|Pregnant Katahdin ewes. Image: Suzanne Cox via grit.com|
Katahdin are a breed of sheep developed in the 20th century in Maine, USA. They are a hair sheep, which means they do not produce a woolly fleece but instead have a coarser hairy coat which moults naturally every year. These types of breeds are more common in hot climates. They are becoming more popular in temperate climates because wool is not as profitable as in the past. More info: www.khsi.org/.
Pregnancy will affect the isotopic composition of ewes’ tissues because of two separate factors: (1) different routing of nutrients through the ewe’s body towards the growing lamb, and (2) changes in the ewe’s diet during pregnancy.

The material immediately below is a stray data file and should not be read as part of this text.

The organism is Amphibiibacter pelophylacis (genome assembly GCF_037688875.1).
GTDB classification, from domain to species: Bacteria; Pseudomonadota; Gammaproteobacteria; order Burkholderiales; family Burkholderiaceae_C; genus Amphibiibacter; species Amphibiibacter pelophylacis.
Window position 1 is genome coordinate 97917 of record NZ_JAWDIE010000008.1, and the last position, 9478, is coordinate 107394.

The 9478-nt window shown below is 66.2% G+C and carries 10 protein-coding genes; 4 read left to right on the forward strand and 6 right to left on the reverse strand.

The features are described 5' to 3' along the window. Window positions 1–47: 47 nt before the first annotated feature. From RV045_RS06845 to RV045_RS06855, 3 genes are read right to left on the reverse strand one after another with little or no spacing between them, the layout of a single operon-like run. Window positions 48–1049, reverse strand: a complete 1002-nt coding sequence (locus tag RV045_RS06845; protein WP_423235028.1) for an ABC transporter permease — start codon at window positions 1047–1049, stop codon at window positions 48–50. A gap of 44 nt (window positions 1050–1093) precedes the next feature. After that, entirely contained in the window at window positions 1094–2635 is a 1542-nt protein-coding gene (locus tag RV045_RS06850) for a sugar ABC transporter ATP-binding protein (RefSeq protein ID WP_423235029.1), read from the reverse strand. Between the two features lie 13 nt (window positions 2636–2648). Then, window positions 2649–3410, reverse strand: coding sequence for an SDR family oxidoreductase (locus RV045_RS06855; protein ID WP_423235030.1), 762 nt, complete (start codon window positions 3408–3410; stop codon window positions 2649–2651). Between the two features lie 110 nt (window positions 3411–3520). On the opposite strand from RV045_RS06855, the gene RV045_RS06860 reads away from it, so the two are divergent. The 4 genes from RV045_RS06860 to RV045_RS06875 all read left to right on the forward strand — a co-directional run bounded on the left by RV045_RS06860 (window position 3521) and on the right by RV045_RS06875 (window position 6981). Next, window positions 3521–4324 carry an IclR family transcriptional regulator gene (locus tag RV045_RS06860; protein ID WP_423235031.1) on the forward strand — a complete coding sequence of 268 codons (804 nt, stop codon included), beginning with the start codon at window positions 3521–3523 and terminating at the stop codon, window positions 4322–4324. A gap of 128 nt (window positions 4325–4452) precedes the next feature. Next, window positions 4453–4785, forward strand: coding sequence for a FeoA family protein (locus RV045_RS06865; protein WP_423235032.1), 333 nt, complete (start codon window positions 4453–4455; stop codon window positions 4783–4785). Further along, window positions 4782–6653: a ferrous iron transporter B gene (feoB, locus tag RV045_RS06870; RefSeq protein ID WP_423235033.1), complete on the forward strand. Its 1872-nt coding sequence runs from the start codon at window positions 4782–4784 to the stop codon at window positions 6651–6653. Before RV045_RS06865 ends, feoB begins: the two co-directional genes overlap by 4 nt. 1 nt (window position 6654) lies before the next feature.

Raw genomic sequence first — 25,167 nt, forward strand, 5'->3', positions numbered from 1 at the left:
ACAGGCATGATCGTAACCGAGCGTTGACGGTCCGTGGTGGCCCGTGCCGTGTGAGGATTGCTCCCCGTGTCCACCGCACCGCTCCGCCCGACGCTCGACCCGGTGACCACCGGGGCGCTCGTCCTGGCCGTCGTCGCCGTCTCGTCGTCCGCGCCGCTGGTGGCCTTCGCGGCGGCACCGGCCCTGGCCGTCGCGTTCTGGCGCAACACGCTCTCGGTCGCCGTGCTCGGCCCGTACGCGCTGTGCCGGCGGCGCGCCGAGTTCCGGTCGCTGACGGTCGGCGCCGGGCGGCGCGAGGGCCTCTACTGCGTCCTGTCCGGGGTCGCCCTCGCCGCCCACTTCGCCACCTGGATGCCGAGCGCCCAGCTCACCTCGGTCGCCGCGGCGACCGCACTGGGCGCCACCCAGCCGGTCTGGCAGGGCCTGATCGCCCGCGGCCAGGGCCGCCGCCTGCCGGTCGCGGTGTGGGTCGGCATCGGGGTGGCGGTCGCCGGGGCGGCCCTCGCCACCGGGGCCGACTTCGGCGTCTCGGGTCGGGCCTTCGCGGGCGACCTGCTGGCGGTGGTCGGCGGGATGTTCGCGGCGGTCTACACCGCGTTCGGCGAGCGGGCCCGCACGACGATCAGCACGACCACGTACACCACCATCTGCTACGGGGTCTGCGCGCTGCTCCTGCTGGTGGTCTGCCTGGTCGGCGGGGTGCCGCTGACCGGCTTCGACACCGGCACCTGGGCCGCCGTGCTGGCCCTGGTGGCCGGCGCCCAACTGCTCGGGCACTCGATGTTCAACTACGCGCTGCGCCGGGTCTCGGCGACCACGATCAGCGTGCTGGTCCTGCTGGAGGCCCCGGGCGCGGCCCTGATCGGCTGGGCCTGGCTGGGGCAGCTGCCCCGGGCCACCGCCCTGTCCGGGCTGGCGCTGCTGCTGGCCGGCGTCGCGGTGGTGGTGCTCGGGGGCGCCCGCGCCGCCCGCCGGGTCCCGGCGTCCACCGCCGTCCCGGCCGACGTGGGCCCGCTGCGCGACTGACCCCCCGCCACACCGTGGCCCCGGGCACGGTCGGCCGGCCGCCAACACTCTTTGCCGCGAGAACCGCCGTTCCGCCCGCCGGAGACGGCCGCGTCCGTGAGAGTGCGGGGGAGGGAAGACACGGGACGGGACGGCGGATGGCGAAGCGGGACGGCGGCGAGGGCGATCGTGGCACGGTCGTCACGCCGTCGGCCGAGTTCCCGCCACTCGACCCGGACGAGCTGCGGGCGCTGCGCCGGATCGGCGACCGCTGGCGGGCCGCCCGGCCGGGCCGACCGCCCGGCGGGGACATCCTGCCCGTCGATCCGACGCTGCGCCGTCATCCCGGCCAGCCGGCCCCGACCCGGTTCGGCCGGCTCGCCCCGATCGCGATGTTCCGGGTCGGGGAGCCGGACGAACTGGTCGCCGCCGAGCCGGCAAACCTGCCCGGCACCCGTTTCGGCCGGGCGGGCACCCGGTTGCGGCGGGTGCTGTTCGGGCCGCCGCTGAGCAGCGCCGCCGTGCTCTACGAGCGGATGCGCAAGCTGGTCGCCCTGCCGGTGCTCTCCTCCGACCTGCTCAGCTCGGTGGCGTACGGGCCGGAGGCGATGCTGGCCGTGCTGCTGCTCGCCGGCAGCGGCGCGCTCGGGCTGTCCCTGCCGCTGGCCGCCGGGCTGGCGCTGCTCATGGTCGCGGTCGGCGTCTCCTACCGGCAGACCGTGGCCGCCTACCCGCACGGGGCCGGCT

Farmers may choose to provide additional feed to pregnant ewes, especially during the last month of pregnancy when lambs are growing very quickly. Because sheep fertility varies with day-length, late pregnancy is likely to be in late winter/spring. Ewes’ tissues may therefore acquire more of a winter feeding signal (see January 2014) than other sheep which receive less supplementary feeding.